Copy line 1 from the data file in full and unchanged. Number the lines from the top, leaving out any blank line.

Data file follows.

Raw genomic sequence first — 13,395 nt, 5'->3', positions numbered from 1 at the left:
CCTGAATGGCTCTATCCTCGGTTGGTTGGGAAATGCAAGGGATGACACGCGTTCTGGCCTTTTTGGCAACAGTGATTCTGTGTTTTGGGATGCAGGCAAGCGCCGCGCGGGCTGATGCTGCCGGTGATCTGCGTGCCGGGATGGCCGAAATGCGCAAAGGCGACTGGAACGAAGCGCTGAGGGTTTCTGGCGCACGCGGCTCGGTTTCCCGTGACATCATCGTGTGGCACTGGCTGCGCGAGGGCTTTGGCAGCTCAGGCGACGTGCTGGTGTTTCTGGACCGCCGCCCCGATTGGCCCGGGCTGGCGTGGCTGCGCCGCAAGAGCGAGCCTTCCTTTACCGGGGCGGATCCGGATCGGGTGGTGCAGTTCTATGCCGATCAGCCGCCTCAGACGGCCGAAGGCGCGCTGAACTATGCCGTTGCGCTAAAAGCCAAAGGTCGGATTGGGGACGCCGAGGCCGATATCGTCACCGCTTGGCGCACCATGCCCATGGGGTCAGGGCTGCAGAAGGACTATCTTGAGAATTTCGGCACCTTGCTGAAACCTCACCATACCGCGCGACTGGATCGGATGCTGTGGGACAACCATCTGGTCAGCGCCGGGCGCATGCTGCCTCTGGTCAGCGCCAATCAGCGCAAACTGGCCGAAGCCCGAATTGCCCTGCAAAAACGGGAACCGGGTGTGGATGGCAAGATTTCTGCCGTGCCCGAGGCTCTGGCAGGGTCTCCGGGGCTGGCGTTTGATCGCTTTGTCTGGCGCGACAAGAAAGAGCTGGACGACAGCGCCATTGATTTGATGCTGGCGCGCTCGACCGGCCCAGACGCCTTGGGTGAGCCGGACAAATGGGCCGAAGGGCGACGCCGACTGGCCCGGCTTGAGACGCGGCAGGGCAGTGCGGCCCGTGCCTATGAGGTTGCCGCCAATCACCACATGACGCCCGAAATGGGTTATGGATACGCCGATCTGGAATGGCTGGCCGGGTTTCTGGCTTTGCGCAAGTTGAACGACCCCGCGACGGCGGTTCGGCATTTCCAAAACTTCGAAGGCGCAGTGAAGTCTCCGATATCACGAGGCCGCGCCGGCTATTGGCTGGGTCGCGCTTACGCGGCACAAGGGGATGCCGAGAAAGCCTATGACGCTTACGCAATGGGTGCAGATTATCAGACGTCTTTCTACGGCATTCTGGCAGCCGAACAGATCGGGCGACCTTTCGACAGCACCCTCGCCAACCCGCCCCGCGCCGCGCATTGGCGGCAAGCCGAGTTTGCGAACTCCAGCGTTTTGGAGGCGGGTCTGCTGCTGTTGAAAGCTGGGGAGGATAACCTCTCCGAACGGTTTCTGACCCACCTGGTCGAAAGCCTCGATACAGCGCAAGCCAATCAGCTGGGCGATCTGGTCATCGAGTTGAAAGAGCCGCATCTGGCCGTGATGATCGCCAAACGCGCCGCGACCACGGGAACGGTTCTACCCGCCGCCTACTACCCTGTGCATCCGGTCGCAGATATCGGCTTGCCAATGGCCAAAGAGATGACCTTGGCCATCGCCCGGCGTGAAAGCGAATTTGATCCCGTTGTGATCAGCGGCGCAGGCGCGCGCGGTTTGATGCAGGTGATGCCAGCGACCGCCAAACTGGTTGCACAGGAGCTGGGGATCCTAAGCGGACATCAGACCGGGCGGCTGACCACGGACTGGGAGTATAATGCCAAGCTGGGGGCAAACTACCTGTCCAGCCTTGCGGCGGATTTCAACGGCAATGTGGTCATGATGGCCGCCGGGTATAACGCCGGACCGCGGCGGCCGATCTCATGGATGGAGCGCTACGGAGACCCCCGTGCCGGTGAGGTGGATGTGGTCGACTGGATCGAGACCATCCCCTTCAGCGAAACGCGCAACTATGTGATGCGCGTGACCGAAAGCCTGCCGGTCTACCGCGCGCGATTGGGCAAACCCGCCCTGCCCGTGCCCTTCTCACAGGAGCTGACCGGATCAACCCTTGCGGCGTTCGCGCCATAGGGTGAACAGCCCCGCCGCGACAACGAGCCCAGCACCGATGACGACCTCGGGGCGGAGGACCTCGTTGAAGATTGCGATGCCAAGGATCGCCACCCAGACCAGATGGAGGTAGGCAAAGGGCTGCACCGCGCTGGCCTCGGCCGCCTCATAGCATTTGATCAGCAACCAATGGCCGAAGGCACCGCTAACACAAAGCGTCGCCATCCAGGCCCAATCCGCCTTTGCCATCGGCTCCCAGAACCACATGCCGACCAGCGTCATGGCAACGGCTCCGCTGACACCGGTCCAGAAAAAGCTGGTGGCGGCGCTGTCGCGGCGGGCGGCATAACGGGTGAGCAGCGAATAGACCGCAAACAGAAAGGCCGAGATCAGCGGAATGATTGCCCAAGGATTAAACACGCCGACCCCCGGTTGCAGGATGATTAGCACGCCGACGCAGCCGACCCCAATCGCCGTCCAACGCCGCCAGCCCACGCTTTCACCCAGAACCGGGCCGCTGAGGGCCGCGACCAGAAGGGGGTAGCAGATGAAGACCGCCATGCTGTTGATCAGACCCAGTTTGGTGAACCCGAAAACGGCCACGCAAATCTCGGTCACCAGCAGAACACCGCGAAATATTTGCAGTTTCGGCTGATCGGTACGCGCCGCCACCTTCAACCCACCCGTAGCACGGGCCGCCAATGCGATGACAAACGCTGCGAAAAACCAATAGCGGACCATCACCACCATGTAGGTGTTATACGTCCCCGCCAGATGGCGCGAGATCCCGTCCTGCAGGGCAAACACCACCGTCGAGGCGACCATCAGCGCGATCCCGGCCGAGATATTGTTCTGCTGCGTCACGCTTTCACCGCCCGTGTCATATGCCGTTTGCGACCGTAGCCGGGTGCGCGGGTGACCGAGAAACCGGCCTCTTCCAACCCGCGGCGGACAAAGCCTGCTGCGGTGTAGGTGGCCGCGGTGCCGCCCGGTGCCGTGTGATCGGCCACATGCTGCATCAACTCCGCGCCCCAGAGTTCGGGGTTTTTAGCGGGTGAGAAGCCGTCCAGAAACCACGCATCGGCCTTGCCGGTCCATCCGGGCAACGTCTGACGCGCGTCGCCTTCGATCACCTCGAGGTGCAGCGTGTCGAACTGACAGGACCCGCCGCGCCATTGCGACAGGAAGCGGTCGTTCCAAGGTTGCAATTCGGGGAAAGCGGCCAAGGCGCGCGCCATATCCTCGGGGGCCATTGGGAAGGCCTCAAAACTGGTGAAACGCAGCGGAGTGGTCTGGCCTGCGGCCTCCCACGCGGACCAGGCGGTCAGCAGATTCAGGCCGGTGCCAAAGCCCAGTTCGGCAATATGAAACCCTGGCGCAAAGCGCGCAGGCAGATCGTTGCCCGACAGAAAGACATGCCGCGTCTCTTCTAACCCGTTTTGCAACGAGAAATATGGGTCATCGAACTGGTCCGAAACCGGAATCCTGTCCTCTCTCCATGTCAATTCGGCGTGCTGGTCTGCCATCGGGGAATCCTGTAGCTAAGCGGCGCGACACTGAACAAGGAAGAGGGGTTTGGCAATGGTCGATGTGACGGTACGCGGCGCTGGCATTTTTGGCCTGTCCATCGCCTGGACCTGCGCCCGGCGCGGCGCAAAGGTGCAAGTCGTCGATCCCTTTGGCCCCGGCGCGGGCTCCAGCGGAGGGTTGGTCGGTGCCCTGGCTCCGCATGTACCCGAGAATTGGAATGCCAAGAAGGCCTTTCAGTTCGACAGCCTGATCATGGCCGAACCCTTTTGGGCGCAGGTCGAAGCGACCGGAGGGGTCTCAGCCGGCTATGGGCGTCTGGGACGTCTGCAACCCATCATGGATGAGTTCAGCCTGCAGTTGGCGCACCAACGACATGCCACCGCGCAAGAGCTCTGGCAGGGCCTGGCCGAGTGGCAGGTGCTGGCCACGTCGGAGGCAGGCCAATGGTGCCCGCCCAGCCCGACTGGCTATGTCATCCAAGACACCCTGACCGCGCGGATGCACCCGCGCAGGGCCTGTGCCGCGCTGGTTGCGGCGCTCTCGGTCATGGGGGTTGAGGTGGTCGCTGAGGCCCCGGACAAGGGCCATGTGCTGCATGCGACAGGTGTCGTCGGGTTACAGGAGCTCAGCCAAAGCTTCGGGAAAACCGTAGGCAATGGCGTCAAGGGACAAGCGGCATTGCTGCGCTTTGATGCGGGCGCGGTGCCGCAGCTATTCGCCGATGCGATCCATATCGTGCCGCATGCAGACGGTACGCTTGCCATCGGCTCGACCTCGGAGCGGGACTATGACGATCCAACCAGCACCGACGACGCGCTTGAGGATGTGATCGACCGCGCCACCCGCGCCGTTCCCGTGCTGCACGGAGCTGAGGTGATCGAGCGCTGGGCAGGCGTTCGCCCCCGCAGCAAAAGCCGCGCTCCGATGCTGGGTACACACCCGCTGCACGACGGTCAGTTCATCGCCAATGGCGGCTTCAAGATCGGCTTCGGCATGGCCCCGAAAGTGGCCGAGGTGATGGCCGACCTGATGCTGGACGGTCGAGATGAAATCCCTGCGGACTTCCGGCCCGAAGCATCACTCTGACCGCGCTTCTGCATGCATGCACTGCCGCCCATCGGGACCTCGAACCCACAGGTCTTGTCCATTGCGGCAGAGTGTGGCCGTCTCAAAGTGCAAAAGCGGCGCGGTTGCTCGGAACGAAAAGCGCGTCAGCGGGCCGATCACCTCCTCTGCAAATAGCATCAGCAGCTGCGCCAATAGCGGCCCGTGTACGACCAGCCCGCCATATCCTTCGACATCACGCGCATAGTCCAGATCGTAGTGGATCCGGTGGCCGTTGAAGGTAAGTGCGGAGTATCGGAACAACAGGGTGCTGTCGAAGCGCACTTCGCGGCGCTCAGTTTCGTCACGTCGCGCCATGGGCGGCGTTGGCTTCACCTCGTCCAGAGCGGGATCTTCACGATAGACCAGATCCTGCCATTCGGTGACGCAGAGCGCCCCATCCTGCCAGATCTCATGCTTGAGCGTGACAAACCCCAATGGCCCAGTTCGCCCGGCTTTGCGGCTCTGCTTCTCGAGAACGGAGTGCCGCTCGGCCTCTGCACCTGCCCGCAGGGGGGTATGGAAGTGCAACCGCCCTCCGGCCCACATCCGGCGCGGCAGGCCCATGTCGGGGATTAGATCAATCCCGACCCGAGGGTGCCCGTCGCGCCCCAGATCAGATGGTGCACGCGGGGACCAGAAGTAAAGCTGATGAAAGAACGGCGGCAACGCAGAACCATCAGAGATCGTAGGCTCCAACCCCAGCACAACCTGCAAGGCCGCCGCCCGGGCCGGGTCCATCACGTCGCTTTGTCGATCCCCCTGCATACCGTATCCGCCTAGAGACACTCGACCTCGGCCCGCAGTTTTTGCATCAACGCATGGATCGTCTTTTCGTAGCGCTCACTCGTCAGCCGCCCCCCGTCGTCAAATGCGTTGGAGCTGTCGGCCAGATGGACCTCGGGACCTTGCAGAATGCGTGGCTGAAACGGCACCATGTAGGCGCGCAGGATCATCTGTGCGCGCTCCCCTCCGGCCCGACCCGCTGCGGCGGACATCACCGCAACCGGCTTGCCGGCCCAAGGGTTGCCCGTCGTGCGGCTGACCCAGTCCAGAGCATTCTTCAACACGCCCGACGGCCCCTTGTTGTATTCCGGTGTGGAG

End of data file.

Raw genomic sequence first — 13,395 nt, 5'->3', positions numbered from 1 at the left: